Catrin Rising

A better life for Street Children in Cambodia

Children who live on the streets are one of the most at risk groups for being abuse or exploited. Childhood’s partner organization, Mith Samlanh in Cambodia, seeks out children in the city of Phnom Penh who live and work on the streets and helps them leave this harmful and often dangerous environment.

Mith Samlanh in Cambodia, seeks out children in the city of Phnom Penh who live and work on the streets and helps them leave this harmful and often dangerous environment.

Many children who live on the streets have lost confidence in the adult world. Therefore, projects which focus on street children put great emphasis on re-establishing this confidence and to motivate them to want to accept help. It is important to strengthen the independence which they have built, instead of making them dependent on help. This means that, above all, the projects focus on building a long-term and secure existence beyond life on the streets, rather than distributing food and providing children with temporary beds, which in the worst case can lead to children staying on the streets even longer.

This is how our partner organization, Mith Samlanh in Phnom Penh, Cambodia, works. Through its outreach work, it touches the lives of around 1,800 street children every year. Its field workers regularly visit those areas of the city where children and families live on the streets. They visit the same place several times a week and lay out tarps on the ground to gather the children and adolescents. Quickly, small groups form when they do street outreach. The social worker chooses some books and toys for the smallest children. On another tarp, teenagers gather to discuss sex and relationships, or something else that’s important to them. Young mothers are given advice on breastfeeding and how to keep their infants healthy. Elsewhere, a nurse attends to children who need, painkillers or delousing.

In this way, Mith Samlanh built up the children’s trust and was able to offer them the opportunity to come to a drop-in centre, where, for example, they could eat a meal, wash themselves and talk to an adult about the reasons why they ended up on the streets and if they have any relatives they could contact. The next step could be to make up for lost schooling. There is a program for children with classes a few hours a day. After a while, children can be reintegrated into a normal school. Older children can get help with career training, in a restaurant or as a motorcycle mechanic, for example.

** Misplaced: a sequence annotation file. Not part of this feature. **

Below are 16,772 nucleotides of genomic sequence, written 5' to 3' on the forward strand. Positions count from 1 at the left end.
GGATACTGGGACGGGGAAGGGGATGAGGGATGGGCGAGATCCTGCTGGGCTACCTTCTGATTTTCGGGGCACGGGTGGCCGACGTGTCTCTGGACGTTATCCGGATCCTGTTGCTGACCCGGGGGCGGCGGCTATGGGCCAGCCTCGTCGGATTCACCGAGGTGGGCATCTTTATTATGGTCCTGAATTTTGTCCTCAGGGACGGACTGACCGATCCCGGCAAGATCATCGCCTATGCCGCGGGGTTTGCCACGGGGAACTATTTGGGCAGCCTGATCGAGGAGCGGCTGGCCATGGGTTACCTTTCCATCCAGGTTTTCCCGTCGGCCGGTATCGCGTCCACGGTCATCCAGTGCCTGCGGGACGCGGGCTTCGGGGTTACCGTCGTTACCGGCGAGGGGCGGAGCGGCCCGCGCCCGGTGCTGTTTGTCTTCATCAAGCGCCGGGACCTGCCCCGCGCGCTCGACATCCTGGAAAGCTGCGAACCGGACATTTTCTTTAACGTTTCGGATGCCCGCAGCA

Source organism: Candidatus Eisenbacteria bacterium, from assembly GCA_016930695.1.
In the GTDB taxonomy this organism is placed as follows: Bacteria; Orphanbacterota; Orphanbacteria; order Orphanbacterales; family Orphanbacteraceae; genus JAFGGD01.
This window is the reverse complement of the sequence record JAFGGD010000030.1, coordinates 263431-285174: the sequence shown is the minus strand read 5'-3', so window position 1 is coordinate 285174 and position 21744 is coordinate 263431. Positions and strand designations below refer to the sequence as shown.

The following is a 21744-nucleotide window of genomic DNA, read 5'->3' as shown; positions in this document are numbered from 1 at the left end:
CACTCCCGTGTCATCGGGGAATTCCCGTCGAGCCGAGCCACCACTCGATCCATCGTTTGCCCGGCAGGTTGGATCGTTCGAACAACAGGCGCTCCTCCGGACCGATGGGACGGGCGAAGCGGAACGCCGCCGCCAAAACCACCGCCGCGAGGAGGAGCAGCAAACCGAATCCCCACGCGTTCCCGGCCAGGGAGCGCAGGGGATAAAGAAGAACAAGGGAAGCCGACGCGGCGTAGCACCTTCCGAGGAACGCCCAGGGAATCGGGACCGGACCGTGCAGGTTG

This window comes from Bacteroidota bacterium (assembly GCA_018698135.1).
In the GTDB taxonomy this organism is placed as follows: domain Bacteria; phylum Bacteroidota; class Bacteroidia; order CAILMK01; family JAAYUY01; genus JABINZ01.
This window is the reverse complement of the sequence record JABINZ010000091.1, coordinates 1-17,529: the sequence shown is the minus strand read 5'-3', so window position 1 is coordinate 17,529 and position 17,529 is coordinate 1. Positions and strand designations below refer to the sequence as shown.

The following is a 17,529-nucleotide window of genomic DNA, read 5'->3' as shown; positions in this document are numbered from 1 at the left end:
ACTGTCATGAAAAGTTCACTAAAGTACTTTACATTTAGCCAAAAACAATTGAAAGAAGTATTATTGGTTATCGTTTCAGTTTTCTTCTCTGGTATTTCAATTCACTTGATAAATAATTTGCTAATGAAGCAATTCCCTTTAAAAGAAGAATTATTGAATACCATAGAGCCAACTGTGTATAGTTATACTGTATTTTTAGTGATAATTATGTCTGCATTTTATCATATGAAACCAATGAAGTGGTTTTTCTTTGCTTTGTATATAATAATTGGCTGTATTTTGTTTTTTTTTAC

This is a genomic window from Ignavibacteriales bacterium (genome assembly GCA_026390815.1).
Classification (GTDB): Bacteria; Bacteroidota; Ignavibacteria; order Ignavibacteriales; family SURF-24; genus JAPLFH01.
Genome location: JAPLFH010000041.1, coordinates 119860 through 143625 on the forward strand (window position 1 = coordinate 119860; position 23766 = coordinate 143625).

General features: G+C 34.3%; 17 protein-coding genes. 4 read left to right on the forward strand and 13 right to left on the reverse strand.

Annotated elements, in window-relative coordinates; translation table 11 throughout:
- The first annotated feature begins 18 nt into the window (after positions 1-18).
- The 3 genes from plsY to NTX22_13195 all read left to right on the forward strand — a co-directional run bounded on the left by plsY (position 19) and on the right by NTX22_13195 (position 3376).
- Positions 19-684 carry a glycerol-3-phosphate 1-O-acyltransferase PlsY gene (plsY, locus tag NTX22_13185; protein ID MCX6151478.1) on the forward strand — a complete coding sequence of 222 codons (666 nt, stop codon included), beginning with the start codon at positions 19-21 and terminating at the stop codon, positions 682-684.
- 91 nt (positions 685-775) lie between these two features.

An important part of this work is to track down the children’s families or other relatives who can take care of them with the support of Mith Samlanh. Of course, the longer a child has lived on the streets, the harder it is for them to move back to their family, but most of them have someone with whom they can reconnect. That is why outreach work is so important for children who have recently ended up on the streets – so that they can be quickly identified and helped to get away from an environment that is harmful to them, both in the short and long term.

On many occasions, Mith Samlanh works with entire families who live on the streets or in slums, where children are forced to beg or collect garbage to help support the family. Mith Samlanh’s work may include supporting adults to find a job, helping them start their own small business, or getting them out of alcohol or drug addiction. It is imperative to make the families realise that although, in the short term, the children can bring in a large portion of the family income by begging on the tourist trail, it’s more important for them to get schooling so that they can get a job and support themselves and their family when they grow up.